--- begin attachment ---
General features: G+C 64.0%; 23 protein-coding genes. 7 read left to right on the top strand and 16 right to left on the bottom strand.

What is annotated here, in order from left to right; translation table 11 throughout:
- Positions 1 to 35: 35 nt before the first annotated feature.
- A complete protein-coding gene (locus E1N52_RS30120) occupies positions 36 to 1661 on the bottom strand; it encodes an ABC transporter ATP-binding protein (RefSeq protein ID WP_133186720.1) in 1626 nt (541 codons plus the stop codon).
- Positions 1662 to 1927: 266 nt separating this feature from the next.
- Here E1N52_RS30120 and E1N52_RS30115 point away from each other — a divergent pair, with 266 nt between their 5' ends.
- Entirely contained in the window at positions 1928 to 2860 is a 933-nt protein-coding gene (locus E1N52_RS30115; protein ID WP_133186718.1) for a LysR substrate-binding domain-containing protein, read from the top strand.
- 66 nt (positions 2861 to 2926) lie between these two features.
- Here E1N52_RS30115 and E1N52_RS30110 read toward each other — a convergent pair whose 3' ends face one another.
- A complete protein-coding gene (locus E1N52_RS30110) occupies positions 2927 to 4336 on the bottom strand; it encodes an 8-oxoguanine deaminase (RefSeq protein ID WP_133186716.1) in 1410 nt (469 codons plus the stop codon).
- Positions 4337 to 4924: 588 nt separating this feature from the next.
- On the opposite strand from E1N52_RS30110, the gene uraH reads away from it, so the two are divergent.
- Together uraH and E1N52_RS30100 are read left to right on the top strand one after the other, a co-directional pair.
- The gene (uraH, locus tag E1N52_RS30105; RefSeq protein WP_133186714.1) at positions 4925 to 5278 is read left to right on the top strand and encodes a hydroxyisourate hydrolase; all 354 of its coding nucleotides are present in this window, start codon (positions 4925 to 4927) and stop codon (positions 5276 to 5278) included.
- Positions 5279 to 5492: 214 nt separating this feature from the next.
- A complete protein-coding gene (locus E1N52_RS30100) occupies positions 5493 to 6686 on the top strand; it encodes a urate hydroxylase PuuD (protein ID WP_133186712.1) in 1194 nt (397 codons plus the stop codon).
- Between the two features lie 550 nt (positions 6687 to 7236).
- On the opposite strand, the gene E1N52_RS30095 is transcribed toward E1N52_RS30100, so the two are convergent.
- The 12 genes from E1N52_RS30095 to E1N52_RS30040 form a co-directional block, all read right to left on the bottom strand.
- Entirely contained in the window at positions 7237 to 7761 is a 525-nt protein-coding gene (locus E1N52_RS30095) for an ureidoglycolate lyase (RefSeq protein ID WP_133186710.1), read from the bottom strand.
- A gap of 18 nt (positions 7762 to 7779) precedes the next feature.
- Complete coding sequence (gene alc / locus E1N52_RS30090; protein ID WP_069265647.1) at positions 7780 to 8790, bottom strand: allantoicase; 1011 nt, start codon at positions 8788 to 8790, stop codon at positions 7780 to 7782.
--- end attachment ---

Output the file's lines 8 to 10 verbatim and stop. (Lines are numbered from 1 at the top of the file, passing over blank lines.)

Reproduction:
- 66 nt (positions 2861 to 2926) lie between these two features.
- Here E1N52_RS30115 and E1N52_RS30110 read toward each other — a convergent pair whose 3' ends face one another.
- A complete protein-coding gene (locus E1N52_RS30110) occupies positions 2927 to 4336 on the bottom strand; it encodes an 8-oxoguanine deaminase (RefSeq protein ID WP_133186716.1) in 1410 nt (469 codons plus the stop codon).